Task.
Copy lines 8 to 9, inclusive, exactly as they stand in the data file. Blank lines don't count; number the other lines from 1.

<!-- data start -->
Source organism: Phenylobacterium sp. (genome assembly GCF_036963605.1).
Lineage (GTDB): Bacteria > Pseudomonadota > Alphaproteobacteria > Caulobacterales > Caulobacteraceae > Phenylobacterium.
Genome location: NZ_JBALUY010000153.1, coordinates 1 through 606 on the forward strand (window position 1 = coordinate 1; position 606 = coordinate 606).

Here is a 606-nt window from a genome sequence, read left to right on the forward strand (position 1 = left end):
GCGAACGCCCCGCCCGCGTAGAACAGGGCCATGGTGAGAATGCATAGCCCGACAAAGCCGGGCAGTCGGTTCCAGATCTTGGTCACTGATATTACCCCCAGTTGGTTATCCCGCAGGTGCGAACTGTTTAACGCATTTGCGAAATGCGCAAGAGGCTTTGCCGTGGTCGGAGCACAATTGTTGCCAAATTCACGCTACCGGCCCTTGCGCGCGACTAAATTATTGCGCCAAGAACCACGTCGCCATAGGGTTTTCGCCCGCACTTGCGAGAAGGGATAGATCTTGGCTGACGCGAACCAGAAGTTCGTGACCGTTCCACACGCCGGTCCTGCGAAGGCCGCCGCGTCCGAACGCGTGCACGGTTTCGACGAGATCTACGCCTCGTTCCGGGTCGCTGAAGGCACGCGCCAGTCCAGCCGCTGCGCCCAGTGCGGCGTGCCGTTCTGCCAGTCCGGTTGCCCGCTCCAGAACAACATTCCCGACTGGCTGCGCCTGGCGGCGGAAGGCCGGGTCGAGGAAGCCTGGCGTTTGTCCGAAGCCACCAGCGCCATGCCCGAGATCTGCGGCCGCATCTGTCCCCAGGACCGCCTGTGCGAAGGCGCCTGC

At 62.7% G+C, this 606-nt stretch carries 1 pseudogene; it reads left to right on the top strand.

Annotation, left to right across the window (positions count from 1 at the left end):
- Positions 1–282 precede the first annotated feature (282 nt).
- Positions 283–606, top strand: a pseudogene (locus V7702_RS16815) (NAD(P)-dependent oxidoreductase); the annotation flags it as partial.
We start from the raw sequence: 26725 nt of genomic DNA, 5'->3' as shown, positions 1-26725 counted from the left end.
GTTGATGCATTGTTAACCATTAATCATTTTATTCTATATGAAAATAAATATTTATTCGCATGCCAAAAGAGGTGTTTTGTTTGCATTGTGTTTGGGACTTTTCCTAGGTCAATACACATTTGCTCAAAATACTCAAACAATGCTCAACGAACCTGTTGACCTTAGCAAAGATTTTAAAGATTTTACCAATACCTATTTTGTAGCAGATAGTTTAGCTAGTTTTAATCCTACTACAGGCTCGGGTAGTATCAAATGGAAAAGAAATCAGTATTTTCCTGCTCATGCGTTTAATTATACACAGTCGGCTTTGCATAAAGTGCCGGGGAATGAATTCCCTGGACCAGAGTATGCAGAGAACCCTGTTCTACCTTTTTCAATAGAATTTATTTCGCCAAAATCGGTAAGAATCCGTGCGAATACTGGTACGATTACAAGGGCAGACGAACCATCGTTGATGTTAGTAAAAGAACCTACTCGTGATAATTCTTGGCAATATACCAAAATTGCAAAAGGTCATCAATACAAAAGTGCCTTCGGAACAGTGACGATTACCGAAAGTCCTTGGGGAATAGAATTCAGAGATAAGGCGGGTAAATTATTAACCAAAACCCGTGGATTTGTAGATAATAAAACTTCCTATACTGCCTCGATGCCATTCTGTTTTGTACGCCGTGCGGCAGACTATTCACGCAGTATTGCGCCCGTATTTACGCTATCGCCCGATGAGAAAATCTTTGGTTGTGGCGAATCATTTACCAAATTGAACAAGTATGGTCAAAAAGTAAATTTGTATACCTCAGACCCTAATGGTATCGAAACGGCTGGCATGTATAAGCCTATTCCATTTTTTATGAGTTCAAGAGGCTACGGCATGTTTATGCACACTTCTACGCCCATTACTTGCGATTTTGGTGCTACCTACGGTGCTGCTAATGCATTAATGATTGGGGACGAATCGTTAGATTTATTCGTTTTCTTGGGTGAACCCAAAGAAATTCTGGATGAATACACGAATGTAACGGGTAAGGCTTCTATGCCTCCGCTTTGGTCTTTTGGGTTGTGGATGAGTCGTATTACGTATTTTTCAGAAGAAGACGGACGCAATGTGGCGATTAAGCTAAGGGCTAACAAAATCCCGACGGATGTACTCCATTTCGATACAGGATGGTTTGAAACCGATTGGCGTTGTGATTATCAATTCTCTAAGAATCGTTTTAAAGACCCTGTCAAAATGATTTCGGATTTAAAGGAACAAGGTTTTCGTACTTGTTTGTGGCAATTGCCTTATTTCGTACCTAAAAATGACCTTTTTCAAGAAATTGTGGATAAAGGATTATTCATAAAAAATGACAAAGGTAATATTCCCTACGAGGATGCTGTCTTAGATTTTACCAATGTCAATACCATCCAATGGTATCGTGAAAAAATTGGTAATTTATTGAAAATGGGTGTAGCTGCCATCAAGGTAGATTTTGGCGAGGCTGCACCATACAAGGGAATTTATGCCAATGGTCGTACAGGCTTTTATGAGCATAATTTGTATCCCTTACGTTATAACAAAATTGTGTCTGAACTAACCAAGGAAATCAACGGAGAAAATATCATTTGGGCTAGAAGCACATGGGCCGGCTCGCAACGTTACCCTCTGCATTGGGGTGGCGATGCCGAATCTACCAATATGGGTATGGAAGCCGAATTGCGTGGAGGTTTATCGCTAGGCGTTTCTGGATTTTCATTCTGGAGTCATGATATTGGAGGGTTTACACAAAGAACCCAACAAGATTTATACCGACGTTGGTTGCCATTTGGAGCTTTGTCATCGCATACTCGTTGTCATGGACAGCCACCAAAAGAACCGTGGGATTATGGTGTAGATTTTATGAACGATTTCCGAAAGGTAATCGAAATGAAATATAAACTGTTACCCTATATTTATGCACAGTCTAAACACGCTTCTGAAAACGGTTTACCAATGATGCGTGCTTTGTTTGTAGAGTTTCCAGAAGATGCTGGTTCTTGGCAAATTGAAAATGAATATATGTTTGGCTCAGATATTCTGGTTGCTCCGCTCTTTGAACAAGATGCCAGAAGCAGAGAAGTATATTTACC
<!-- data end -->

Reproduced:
- Positions 1–282 precede the first annotated feature (282 nt).
- Positions 283–606, top strand: a pseudogene (locus V7702_RS16815) (NAD(P)-dependent oxidoreductase); the annotation flags it as partial.